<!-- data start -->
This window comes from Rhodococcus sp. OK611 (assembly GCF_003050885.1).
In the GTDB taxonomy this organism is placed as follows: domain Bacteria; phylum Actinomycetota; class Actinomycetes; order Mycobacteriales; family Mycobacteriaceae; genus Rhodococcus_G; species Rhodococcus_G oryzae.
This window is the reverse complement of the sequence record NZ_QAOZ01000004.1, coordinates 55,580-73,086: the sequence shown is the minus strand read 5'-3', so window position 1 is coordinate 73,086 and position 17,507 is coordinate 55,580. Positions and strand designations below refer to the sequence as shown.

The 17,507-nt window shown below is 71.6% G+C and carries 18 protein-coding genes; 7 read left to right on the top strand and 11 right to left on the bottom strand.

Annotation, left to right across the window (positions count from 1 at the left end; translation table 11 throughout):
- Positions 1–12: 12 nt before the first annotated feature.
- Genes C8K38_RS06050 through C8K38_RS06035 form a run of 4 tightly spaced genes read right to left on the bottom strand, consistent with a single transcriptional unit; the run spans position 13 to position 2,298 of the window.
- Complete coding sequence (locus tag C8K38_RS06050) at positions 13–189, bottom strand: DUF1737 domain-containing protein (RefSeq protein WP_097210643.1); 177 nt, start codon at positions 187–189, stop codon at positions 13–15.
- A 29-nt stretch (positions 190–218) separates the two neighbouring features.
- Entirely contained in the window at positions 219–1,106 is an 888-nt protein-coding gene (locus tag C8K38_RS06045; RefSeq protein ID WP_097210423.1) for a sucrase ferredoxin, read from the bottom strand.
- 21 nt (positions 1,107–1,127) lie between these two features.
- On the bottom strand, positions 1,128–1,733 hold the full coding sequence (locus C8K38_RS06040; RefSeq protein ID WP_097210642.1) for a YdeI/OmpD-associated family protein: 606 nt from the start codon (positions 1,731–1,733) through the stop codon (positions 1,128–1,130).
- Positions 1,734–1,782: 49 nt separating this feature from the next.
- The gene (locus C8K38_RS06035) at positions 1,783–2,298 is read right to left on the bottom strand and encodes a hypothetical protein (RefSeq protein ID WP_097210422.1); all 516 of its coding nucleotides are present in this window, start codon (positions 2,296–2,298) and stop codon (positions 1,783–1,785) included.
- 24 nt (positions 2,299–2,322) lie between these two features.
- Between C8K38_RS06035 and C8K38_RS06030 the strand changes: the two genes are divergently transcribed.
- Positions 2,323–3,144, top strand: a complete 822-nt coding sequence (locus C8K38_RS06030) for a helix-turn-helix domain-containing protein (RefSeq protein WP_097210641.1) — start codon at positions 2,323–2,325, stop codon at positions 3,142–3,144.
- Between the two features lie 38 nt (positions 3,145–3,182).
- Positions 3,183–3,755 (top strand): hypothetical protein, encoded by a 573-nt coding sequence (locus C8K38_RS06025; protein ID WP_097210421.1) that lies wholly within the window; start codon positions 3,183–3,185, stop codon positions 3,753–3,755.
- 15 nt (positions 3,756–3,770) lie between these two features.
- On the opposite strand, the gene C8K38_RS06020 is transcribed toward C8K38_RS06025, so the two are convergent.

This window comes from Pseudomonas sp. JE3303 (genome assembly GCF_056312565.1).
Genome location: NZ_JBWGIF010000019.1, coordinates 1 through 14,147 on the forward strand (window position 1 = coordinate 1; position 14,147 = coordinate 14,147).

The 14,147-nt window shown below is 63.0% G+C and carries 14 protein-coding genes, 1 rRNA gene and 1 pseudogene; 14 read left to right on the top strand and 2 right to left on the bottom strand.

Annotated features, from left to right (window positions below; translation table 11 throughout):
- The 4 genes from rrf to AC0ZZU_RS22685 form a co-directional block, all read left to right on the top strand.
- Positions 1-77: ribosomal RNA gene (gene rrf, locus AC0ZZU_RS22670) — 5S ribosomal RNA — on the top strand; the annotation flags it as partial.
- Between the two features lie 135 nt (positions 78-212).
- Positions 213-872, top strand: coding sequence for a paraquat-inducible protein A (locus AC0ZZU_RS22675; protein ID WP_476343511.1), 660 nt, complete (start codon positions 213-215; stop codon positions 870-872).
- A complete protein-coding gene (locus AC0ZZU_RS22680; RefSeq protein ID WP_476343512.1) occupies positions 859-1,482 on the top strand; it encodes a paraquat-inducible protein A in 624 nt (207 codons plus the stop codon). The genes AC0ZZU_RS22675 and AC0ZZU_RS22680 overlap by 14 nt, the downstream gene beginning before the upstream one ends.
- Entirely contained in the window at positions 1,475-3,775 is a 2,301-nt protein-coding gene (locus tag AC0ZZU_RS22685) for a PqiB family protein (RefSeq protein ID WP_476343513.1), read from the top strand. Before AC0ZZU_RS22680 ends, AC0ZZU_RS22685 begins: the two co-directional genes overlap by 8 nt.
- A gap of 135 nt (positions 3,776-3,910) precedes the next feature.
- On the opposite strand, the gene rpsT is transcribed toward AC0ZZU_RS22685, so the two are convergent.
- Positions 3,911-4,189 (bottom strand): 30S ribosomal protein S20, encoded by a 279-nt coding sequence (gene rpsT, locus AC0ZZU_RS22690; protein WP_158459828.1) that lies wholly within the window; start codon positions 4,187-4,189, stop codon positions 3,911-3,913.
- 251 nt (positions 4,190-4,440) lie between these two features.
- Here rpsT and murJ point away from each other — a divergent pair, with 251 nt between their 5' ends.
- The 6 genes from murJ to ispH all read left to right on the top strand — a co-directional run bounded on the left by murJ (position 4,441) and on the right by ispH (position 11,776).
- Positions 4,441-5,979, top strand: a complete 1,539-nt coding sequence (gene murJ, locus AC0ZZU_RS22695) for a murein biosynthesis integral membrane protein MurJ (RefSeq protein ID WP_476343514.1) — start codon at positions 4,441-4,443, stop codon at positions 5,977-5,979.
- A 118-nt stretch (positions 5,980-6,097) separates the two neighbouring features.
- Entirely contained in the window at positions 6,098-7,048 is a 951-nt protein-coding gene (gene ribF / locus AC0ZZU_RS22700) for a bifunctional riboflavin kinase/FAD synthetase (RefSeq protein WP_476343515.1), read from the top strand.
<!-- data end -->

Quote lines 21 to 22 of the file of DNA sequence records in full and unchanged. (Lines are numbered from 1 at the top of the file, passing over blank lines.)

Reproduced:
- On the opposite strand, the gene C8K38_RS06020 is transcribed toward C8K38_RS06025, so the two are convergent.

This window comes from Pseudomonas sp. JE3303 (genome assembly GCF_056312565.1).